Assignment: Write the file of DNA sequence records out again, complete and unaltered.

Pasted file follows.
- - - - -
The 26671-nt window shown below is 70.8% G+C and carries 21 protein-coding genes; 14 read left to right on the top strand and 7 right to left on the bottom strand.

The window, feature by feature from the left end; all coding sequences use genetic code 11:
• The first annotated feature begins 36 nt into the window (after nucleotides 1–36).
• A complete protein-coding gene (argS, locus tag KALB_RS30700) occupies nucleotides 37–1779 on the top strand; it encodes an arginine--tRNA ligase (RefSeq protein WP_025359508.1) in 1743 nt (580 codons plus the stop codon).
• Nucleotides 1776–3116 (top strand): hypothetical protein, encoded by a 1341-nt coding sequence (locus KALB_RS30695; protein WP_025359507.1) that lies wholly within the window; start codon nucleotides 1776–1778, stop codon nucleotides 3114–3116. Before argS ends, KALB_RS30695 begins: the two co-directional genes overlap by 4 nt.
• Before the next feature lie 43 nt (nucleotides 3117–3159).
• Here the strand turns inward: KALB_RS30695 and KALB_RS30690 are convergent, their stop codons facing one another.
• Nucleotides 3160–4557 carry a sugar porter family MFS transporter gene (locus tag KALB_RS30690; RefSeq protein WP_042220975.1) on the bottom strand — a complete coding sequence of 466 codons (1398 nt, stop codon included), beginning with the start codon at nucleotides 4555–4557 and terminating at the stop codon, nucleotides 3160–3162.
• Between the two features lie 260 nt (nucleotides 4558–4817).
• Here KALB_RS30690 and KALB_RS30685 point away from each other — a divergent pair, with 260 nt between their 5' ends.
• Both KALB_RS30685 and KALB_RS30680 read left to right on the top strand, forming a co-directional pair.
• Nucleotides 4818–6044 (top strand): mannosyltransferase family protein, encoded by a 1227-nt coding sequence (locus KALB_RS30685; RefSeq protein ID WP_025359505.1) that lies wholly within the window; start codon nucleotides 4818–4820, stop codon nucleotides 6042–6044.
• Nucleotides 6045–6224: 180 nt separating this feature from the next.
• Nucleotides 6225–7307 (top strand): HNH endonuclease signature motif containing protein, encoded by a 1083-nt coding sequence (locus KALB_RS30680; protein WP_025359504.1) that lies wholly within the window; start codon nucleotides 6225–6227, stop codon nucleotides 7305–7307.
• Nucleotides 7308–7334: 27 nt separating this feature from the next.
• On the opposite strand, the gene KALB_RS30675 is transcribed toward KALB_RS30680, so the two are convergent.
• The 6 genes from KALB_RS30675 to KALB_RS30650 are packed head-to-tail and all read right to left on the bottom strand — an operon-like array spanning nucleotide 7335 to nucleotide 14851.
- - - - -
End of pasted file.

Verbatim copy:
The 26671-nt window shown below is 70.8% G+C and carries 21 protein-coding genes; 14 read left to right on the top strand and 7 right to left on the bottom strand.

The window, feature by feature from the left end; all coding sequences use genetic code 11:
• The first annotated feature begins 36 nt into the window (after nucleotides 1–36).
• A complete protein-coding gene (argS, locus tag KALB_RS30700) occupies nucleotides 37–1779 on the top strand; it encodes an arginine--tRNA ligase (RefSeq protein WP_025359508.1) in 1743 nt (580 codons plus the stop codon).
• Nucleotides 1776–3116 (top strand): hypothetical protein, encoded by a 1341-nt coding sequence (locus KALB_RS30695; protein WP_025359507.1) that lies wholly within the window; start codon nucleotides 1776–1778, stop codon nucleotides 3114–3116. Before argS ends, KALB_RS30695 begins: the two co-directional genes overlap by 4 nt.
• Before the next feature lie 43 nt (nucleotides 3117–3159).
• Here the strand turns inward: KALB_RS30695 and KALB_RS30690 are convergent, their stop codons facing one another.
• Nucleotides 3160–4557 carry a sugar porter family MFS transporter gene (locus tag KALB_RS30690; RefSeq protein WP_042220975.1) on the bottom strand — a complete coding sequence of 466 codons (1398 nt, stop codon included), beginning with the start codon at nucleotides 4555–4557 and terminating at the stop codon, nucleotides 3160–3162.
• Between the two features lie 260 nt (nucleotides 4558–4817).
• Here KALB_RS30690 and KALB_RS30685 point away from each other — a divergent pair, with 260 nt between their 5' ends.
• Both KALB_RS30685 and KALB_RS30680 read left to right on the top strand, forming a co-directional pair.
• Nucleotides 4818–6044 (top strand): mannosyltransferase family protein, encoded by a 1227-nt coding sequence (locus KALB_RS30685; RefSeq protein ID WP_025359505.1) that lies wholly within the window; start codon nucleotides 4818–4820, stop codon nucleotides 6042–6044.
• Nucleotides 6045–6224: 180 nt separating this feature from the next.
• Nucleotides 6225–7307 (top strand): HNH endonuclease signature motif containing protein, encoded by a 1083-nt coding sequence (locus KALB_RS30680; protein WP_025359504.1) that lies wholly within the window; start codon nucleotides 6225–6227, stop codon nucleotides 7305–7307.
• Nucleotides 7308–7334: 27 nt separating this feature from the next.
• On the opposite strand, the gene KALB_RS30675 is transcribed toward KALB_RS30680, so the two are convergent.
• The 6 genes from KALB_RS30675 to KALB_RS30650 are packed head-to-tail and all read right to left on the bottom strand — an operon-like array spanning nucleotide 7335 to nucleotide 14851.